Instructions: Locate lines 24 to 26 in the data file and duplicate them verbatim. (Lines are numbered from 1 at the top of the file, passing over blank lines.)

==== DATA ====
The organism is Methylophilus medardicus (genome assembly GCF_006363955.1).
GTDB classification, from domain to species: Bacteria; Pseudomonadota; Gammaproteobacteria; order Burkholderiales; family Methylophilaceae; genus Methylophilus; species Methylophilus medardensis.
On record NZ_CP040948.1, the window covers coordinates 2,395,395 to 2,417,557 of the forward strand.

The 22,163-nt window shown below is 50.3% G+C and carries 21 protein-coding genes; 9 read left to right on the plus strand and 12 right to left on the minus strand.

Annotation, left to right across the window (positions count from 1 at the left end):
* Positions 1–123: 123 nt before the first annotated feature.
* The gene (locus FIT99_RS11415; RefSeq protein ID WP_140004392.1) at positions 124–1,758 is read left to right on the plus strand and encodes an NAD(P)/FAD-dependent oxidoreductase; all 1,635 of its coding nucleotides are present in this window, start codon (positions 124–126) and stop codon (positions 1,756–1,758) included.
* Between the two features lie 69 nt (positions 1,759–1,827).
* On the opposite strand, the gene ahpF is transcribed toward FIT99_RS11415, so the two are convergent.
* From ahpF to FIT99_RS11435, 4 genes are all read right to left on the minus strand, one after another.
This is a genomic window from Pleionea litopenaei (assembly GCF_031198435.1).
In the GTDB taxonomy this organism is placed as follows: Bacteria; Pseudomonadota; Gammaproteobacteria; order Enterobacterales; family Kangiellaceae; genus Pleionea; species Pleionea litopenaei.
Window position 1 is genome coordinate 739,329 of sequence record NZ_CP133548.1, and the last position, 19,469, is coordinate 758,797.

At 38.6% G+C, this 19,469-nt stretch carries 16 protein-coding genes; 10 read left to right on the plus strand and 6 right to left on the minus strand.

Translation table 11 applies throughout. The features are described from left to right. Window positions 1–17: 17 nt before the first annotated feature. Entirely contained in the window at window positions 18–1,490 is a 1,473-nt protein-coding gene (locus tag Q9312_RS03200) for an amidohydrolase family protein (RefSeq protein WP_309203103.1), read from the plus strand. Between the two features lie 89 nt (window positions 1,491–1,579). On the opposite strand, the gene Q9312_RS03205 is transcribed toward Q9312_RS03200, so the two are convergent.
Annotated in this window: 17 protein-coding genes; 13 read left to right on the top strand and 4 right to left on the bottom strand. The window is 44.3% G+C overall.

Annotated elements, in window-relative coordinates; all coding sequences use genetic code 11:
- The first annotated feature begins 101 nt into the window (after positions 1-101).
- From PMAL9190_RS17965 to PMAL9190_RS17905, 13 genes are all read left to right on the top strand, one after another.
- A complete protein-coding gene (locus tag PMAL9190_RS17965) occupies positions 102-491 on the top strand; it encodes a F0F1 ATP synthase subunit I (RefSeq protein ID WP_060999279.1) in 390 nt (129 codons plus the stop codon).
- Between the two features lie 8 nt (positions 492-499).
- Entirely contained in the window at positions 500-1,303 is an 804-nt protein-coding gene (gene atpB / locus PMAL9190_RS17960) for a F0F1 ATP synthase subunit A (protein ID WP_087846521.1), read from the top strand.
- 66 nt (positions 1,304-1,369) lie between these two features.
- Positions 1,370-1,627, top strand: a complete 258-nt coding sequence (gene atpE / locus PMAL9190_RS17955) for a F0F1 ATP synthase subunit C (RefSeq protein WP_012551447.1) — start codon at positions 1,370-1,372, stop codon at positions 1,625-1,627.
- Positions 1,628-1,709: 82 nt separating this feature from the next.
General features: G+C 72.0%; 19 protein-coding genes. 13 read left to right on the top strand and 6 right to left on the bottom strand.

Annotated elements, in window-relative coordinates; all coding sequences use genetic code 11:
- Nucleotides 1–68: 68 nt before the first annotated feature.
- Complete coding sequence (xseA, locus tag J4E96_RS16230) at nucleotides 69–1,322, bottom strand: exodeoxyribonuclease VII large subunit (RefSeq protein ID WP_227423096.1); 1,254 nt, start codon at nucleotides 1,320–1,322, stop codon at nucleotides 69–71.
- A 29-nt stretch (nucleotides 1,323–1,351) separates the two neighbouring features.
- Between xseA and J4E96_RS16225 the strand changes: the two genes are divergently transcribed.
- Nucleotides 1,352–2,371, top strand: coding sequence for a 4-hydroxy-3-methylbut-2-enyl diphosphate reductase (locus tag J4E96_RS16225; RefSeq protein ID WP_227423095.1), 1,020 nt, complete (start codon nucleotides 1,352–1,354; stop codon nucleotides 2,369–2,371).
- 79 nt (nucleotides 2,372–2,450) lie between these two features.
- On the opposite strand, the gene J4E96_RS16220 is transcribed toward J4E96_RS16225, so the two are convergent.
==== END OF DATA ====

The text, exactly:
- Positions 1,370-1,627, top strand: a complete 258-nt coding sequence (gene atpE / locus PMAL9190_RS17955) for a F0F1 ATP synthase subunit C (RefSeq protein WP_012551447.1) — start codon at positions 1,370-1,372, stop codon at positions 1,625-1,627.
- Positions 1,628-1,709: 82 nt separating this feature from the next.
General features: G+C 72.0%; 19 protein-coding genes. 13 read left to right on the top strand and 6 right to left on the bottom strand.